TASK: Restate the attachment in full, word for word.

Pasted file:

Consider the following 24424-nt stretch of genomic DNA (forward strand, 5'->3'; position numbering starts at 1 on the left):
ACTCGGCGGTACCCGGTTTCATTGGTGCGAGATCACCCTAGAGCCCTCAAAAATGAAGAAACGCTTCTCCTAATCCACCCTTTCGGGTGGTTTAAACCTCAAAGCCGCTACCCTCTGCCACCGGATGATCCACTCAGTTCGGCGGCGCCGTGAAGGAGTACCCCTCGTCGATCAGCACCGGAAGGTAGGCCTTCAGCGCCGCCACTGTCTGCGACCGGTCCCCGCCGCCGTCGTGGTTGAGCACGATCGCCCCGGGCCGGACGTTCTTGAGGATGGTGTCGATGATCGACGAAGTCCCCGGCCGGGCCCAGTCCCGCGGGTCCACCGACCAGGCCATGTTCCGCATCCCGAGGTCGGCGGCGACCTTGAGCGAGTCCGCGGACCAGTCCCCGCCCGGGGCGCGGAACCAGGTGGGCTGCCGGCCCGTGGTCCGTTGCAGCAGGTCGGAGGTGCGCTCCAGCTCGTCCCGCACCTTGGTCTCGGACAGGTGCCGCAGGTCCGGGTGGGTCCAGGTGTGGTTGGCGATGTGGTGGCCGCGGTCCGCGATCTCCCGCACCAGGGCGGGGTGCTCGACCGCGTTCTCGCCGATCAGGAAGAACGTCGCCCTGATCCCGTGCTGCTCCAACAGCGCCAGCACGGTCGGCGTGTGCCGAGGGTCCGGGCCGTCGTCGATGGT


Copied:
Consider the following 24424-nt stretch of genomic DNA (forward strand, 5'->3'; position numbering starts at 1 on the left):
ACTCGGCGGTACCCGGTTTCATTGGTGCGAGATCACCCTAGAGCCCTCAAAAATGAAGAAACGCTTCTCCTAATCCACCCTTTCGGGTGGTTTAAACCTCAAAGCCGCTACCCTCTGCCACCGGATGATCCACTCAGTTCGGCGGCGCCGTGAAGGAGTACCCCTCGTCGATCAGCACCGGAAGGTAGGCCTTCAGCGCCGCCACTGTCTGCGACCGGTCCCCGCCGCCGTCGTGGTTGAGCACGATCGCCCCGGGCCGGACGTTCTTGAGGATGGTGTCGATGATCGACGAAGTCCCCGGCCGGGCCCAGTCCCGCGGGTCCACCGACCAGGCCATGTTCCGCATCCCGAGGTCGGCGGCGACCTTGAGCGAGTCCGCGGACCAGTCCCCGCCCGGGGCGCGGAACCAGGTGGGCTGCCGGCCCGTGGTCCGTTGCAGCAGGTCGGAGGTGCGCTCCAGCTCGTCCCGCACCTTGGTCTCGGACAGGTGCCGCAGGTCCGGGTGGGTCCAGGTGTGGTTGGCGATGTGGTGGCCGCGGTCCGCGATCTCCCGCACCAGGGCGGGGTGCTCGACCGCGTTCTCGCCGATCAGGAAGAACGTCGCCCTGATCCCGTGCTGCTCCAACAGCGCCAGCACGGTCGGCGTGTGCCGAGGGTCCGGGCCGTCGTCGATGGT